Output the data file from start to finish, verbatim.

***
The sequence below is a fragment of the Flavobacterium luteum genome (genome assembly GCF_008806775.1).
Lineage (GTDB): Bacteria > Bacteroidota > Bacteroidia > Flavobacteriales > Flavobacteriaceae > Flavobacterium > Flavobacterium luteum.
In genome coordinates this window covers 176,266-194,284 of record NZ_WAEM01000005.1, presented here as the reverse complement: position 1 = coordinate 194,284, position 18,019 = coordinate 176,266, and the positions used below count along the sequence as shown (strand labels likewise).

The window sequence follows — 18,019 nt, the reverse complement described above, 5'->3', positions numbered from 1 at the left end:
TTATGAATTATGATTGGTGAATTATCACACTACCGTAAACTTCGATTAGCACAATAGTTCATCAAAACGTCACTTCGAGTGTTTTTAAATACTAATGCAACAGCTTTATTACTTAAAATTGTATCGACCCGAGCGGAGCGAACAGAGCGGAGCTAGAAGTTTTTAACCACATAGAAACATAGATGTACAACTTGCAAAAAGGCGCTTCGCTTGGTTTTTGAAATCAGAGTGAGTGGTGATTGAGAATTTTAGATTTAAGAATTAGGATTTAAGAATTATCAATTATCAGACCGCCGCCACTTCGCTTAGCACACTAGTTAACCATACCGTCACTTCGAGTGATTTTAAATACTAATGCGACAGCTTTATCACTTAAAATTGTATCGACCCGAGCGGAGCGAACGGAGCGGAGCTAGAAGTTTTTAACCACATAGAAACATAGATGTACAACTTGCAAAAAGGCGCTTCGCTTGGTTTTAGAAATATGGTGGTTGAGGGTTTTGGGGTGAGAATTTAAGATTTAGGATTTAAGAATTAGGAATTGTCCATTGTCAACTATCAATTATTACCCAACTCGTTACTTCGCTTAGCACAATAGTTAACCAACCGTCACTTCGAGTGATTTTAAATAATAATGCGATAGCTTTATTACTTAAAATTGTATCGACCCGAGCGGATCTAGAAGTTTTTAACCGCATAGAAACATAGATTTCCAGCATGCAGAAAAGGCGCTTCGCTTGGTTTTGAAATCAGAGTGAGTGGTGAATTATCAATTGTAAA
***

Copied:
The sequence below is a fragment of the Flavobacterium luteum genome (genome assembly GCF_008806775.1).
Lineage (GTDB): Bacteria > Bacteroidota > Bacteroidia > Flavobacteriales > Flavobacteriaceae > Flavobacterium > Flavobacterium luteum.
In genome coordinates this window covers 176,266-194,284 of record NZ_WAEM01000005.1, presented here as the reverse complement: position 1 = coordinate 194,284, position 18,019 = coordinate 176,266, and the positions used below count along the sequence as shown (strand labels likewise).

The window sequence follows — 18,019 nt, the reverse complement described above, 5'->3', positions numbered from 1 at the left end:
TTATGAATTATGATTGGTGAATTATCACACTACCGTAAACTTCGATTAGCACAATAGTTCATCAAAACGTCACTTCGAGTGTTTTTAAATACTAATGCAACAGCTTTATTACTTAAAATTGTATCGACCCGAGCGGAGCGAACAGAGCGGAGCTAGAAGTTTTTAACCACATAGAAACATAGATGTACAACTTGCAAAAAGGCGCTTCGCTTGGTTTTTGAAATCAGAGTGAGTGGTGATTGAGAATTTTAGATTTAAGAATTAGGATTTAAGAATTATCAATTATCAGACCGCCGCCACTTCGCTTAGCACACTAGTTAACCATACCGTCACTTCGAGTGATTTTAAATACTAATGCGACAGCTTTATCACTTAAAATTGTATCGACCCGAGCGGAGCGAACGGAGCGGAGCTAGAAGTTTTTAACCACATAGAAACATAGATGTACAACTTGCAAAAAGGCGCTTCGCTTGGTTTTAGAAATATGGTGGTTGAGGGTTTTGGGGTGAGAATTTAAGATTTAGGATTTAAGAATTAGGAATTGTCCATTGTCAACTATCAATTATTACCCAACTCGTTACTTCGCTTAGCACAATAGTTAACCAACCGTCACTTCGAGTGATTTTAAATAATAATGCGATAGCTTTATTACTTAAAATTGTATCGACCCGAGCGGATCTAGAAGTTTTTAACCGCATAGAAACATAGATTTCCAGCATGCAGAAAAGGCGCTTCGCTTGGTTTTGAAATCAGAGTGAGTGGTGAATTATCAATTGTAAA